What an extraordinarily good read this book is.
And, rather puzzlingly, what an extraordinarily uneven book it is too.
I dislike crisiticising someone’s writing, because it is such an intensely personal thing, but this excellent book is so uneven in its writing that it could almost have been written by two people – one of them fluent and funny and spot-on descriptive, and the other making silly, sloppy grammatical mistakes.
Take the opening page of the novel, for example:
“How I wish this candle trips over…”
“…sitting on the front counter…”
And then, a couple of paragraphs later:
“All-powerful, all-pervasive sameness this, it drags me in even on my day off…”
See what I mean?
From poor grammar to stunning prose in just a few lines.
I think tighter editing might have done the trick, for I do not for a moment believe that a writer of the obvious calibre of Mr. Yadav would say things like ” I pretend not hearing her” or “a couple of boys touching twenties”.
For a while, I wondered whether the grammatical mistakes were not deliberate, putting poor English into the mouths of his Hindi speaking politicians.
But I fear it might just be sloppy editing
Right, now that’s off my chest, let me rave about a great contemporary Indian novel.
I have mentioned in other reviews, that although the circumstances of reading a novel should not necessarily influence one’s appreciation of the writing, the fact still remains that very often they do.
And so, reading a book like this, living in North India as I do, and with non-stop talk and coverage of the political shenanigans in the tumultuous, populous state of Uttar Pradesh, which goes to the polls in a few weeks – well, Mr. Yadav has painted us a vivid, all too imaginable scenario. Corruption, internecine fighting, rent-a-crowd, all the elements of North Indian politics are brilliantly reflected in this novel.
The struggle for the Chief Ministership of India’s largest state, the dream of eventually becoming Prime Minister, are the guiding forces of Dada’s life, and his entourage of feckless family, hangers-on, corrupt cops, venal politicians…oh, it is all too familiar and therefore totally believable.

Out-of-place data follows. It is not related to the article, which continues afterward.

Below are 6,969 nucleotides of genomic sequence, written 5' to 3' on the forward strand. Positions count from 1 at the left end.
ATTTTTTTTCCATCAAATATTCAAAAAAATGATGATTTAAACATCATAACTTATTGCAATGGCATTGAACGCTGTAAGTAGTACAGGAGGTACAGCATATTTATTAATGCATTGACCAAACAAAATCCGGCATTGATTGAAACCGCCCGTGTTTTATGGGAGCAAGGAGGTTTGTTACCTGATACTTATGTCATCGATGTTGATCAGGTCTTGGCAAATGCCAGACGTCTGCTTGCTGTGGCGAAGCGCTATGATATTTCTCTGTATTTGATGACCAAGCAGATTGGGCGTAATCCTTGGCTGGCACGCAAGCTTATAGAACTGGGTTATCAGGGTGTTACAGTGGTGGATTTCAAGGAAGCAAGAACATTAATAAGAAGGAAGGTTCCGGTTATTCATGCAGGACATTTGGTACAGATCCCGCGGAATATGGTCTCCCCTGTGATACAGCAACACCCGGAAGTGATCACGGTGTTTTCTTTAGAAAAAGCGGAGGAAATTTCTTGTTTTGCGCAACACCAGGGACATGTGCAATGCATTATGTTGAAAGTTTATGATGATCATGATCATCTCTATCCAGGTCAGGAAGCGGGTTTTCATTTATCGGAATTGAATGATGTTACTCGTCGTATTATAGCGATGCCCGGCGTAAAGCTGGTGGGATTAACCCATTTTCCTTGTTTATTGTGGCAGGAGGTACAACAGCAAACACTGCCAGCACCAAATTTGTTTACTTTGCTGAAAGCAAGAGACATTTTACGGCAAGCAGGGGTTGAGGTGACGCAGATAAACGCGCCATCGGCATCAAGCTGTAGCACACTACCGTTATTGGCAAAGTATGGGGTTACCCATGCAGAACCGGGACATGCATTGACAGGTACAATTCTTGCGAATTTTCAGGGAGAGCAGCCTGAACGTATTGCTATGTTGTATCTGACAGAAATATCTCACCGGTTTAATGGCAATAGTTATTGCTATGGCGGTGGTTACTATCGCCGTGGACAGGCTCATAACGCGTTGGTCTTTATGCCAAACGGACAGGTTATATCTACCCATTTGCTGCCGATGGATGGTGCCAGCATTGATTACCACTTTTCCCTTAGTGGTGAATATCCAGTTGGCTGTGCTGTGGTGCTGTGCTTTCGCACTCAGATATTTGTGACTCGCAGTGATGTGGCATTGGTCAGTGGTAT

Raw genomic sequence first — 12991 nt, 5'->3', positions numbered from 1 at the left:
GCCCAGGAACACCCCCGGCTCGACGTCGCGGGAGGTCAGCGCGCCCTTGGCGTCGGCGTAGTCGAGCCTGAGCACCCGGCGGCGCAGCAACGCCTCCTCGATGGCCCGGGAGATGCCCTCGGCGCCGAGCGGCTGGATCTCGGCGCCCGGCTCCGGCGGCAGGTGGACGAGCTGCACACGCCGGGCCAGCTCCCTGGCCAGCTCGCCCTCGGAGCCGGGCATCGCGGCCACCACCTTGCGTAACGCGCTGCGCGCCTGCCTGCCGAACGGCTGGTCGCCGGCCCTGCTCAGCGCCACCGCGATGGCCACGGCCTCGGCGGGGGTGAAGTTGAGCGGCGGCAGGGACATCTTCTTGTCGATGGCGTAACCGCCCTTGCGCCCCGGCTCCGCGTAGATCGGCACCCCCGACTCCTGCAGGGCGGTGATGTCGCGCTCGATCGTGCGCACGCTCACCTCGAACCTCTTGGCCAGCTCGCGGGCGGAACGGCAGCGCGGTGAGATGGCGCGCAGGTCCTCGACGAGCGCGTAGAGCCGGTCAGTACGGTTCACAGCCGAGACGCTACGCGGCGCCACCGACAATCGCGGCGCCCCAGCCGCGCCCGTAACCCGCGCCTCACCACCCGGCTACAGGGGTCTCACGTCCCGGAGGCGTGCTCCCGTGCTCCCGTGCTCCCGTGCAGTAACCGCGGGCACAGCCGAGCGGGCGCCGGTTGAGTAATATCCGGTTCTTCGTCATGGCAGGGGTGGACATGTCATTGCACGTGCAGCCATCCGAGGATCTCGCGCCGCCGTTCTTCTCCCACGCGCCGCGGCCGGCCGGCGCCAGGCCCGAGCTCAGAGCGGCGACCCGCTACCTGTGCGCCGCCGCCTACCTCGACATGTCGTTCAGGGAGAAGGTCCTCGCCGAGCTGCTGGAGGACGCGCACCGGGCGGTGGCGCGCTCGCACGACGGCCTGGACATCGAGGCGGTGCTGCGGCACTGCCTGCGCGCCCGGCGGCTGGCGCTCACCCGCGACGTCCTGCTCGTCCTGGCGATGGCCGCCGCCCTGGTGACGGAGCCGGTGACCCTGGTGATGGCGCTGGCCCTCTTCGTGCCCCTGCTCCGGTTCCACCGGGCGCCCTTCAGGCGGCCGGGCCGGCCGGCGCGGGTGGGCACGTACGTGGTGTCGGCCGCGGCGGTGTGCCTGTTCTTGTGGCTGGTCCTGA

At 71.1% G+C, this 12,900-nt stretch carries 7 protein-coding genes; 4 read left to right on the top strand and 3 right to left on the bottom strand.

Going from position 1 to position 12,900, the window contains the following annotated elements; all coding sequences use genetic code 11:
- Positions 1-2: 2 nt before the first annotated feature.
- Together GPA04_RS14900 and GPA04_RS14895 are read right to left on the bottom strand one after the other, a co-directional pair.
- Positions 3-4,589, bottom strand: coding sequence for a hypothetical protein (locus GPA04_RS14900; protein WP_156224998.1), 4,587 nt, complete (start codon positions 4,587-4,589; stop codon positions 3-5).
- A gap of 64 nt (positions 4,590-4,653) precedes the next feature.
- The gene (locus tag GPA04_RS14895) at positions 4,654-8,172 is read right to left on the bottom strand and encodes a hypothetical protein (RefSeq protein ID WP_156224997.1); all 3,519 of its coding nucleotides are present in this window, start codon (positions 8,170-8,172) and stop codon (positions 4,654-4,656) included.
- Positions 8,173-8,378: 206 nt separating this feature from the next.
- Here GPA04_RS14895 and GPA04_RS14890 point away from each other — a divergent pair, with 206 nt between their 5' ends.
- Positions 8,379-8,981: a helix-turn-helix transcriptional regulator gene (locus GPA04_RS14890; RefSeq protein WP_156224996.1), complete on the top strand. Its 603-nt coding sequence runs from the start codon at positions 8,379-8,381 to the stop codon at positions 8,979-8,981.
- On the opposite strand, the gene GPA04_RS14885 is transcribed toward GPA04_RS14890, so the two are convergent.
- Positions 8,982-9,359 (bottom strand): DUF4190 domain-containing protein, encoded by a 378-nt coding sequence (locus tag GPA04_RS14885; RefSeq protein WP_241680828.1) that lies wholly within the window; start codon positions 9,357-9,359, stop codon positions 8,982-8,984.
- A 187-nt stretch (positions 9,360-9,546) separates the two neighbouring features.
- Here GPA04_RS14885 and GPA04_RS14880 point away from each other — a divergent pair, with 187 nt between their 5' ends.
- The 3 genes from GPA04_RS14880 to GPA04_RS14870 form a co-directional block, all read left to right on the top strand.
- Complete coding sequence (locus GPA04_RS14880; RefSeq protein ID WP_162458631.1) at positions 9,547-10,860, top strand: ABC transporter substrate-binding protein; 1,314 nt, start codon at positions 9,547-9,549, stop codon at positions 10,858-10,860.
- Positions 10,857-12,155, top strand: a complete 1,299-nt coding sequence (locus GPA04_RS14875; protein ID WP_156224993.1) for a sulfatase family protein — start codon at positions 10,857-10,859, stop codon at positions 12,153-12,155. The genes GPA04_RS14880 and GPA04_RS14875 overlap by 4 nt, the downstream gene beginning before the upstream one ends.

The noise and chaos and dirt and scruffiness that characterises so much of small town north India is perfectly described. You can hear the incessant noise from that traffic jam – actually, sitting in Delhi as I write this, I really CAN hear the racket from the traffic outside, but you take my meaning.
Mr. Yadav writes powerfully and brings his cast of characters to life, from the interesting jeera packer himself with his lovely wife Jyoti, to the Pathan who dreams of riding off into the sunset on his Bullet, to the about-to-retire policeman, terrified of life outside the toadying, protective bubble of official cars and drivers and the saluting deference which he has come to love.
This is a fast-paced, good read, and never for once does it tip over into clichés. This is India “warts and all” and the ending is a cracker.
Excitingly, this is a brand new book, published in 2017 and since the year is just a week old, you don’t get much more contemporary than this.
Published by the energetic Fingreprint! (& I do so love that ! in their name).